The Southern Book Club's Guide to Slaying Vampires

Grady Hendrix
The Southern Book Club's Guide to Slaying Vampires Cover

The Southern Book Club's Guide to Slaying Vampires


There are several trigger events in this book including spousal abuse (physical and mental), mental illness, and rape. It is important to know this going into reading it.

I am pretty familiar with Grady Hendrix work, having read having read both Horrorstör and We Sold Our Souls. So why was a so surprised by this book? Set in the early 90's (although to be honest it felt very 80's to me and I just sort of went with that.) in a suburb of Atlanta, The Southern Book Club's Guide to Slaying Vampires, is not what I was prepared for. I expected a sort of adult version of a Scooby Doo mystery, but this book was so much darker and scarier than the title would have one suspect.

The book club is filled with the sort of gentile, southern, aristocrat women who, if they were from New York where I grew up, would have been considered the "Ladies Who Lunch" crowd. Here is the thing with these women, I have now lived south of the Mason-Dixson line for almost 20 years and I have run into this type of women before. I like to describe them as "an Iron fist in a velvet glove." For the record, that's not my quote, it's Napoleon, and he was not talking about southern women, but he should have. There is a hidden strength about this type of woman that is not necessarily visible on the outside. This is very much the case in this book. Behind these cool southern exteriors lies a wealth of seediness and oppression. The women are not taken seriously by the men in their lives; they are treated like children to be pampered and made to behave in a socially acceptable manner while the menfolk take care of the heavy lifting and serious business. Their job is to raise the perfect children and be a prefect hostess.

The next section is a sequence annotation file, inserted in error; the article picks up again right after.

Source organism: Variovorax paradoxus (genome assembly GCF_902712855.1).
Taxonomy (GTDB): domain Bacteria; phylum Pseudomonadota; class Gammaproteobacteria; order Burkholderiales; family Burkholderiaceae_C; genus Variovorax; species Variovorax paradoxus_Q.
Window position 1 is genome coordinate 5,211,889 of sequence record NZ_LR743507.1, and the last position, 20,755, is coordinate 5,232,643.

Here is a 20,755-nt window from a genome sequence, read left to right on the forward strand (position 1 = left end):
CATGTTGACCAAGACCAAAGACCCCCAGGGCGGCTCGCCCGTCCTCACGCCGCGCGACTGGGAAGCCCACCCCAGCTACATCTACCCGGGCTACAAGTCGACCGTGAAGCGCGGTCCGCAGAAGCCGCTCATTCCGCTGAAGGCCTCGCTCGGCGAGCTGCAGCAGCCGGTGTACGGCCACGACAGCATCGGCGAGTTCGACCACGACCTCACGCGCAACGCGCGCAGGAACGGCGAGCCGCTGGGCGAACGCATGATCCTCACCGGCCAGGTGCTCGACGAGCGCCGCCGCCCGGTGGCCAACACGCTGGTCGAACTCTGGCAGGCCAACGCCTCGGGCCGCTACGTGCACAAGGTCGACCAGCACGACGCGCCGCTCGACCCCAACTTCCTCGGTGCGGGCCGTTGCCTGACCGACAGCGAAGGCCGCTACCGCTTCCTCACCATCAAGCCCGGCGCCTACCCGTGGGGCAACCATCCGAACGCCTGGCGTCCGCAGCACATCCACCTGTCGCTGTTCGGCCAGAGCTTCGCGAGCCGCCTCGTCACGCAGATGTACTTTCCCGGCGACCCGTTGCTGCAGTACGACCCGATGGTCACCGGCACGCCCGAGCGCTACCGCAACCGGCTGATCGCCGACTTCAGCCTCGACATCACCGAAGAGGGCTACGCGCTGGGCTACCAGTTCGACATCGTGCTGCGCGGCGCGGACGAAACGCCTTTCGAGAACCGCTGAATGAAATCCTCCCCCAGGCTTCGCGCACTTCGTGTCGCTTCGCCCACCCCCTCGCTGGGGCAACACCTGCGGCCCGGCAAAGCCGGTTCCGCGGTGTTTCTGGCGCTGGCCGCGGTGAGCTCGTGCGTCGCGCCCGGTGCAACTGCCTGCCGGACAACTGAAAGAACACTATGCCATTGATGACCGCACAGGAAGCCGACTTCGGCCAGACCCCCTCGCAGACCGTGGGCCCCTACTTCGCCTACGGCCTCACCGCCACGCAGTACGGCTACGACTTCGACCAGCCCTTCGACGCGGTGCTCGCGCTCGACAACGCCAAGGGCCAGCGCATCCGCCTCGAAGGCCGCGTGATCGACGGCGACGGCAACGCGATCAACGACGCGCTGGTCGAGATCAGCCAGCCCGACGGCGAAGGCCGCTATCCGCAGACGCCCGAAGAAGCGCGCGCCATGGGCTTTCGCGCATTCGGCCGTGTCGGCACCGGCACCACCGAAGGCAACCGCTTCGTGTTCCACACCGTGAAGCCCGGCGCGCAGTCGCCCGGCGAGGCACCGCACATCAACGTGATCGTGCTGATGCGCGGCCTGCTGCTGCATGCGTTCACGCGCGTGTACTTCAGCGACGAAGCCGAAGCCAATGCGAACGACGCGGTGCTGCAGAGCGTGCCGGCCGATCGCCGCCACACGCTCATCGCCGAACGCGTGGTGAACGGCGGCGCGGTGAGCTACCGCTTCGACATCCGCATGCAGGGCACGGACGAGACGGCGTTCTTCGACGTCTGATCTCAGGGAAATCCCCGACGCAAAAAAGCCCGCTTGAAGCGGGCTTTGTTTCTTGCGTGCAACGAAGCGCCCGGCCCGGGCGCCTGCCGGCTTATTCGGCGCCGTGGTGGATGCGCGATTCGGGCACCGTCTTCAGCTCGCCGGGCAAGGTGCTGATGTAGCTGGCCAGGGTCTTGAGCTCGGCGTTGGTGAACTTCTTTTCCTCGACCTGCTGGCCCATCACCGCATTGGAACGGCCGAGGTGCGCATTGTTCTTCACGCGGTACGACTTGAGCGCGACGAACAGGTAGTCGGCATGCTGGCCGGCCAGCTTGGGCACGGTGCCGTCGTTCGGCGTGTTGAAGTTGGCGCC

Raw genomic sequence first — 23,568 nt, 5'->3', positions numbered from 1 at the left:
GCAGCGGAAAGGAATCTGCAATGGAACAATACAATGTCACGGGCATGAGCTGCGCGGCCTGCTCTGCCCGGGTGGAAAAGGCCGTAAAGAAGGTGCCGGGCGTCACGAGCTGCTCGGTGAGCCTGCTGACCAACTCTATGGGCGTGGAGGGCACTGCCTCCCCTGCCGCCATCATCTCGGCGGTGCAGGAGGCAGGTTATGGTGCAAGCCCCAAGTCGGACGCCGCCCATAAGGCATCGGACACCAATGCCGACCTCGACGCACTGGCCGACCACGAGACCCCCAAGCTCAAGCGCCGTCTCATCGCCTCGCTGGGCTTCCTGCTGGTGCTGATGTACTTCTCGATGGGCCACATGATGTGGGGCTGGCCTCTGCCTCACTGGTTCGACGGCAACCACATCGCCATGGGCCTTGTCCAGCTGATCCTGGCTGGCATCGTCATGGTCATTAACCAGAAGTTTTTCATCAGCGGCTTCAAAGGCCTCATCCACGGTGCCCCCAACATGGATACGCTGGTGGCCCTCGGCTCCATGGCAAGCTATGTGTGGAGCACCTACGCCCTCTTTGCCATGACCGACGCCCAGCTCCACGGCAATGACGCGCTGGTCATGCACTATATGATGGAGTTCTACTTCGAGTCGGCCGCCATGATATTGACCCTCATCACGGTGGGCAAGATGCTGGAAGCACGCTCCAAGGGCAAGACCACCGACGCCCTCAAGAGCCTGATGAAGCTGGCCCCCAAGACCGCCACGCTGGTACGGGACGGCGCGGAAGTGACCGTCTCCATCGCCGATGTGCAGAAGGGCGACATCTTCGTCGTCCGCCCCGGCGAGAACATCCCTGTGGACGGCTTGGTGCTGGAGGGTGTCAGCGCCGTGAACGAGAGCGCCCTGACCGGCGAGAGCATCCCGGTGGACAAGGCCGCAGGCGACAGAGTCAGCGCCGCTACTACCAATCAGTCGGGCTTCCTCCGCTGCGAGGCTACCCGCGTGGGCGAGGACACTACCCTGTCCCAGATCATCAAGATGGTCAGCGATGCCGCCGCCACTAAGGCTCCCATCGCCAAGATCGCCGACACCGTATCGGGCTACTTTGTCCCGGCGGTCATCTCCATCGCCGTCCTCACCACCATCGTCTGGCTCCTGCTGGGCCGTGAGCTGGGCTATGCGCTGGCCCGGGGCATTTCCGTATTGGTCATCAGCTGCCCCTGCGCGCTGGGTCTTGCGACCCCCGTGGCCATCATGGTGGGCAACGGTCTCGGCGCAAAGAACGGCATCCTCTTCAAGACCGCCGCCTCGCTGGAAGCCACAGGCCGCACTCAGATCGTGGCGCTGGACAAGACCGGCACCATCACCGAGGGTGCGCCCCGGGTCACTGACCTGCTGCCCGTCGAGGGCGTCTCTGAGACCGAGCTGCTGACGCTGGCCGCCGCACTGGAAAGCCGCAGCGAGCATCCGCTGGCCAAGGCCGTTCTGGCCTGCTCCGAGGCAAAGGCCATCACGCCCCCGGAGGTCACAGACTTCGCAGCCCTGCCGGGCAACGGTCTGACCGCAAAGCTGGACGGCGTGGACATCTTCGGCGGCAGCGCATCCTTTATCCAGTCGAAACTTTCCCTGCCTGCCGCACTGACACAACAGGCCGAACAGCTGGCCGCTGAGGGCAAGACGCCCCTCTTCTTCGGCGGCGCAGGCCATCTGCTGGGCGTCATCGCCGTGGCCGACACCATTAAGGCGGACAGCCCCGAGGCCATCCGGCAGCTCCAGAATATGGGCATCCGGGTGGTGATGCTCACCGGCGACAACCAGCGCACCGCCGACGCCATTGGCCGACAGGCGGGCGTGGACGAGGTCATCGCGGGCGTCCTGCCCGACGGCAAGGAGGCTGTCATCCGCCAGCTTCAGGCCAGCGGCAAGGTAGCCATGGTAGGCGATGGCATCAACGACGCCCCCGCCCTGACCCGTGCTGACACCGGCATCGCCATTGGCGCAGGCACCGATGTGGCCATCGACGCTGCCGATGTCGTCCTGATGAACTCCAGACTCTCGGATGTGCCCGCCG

There was also quite a bit of engrained racism involved in this book. The only characters of color were poor, and were servants. The vampire chose to attack the children of color, and although the ladies tried in a halfhearted way to stop him, it was only after their own children came under fear of harm that they went into action. But when they finally unleashed that "Iron Fist" the vampire really did not have much of a chance.

In spite of all this, I did like the book and the story. This was not a sparkly vampire, but was also not a Nosferatu. He was something in-between. This is not going to be a story that appeals to everyone, and it did have some problems but overall this was a solid 3.5 stars.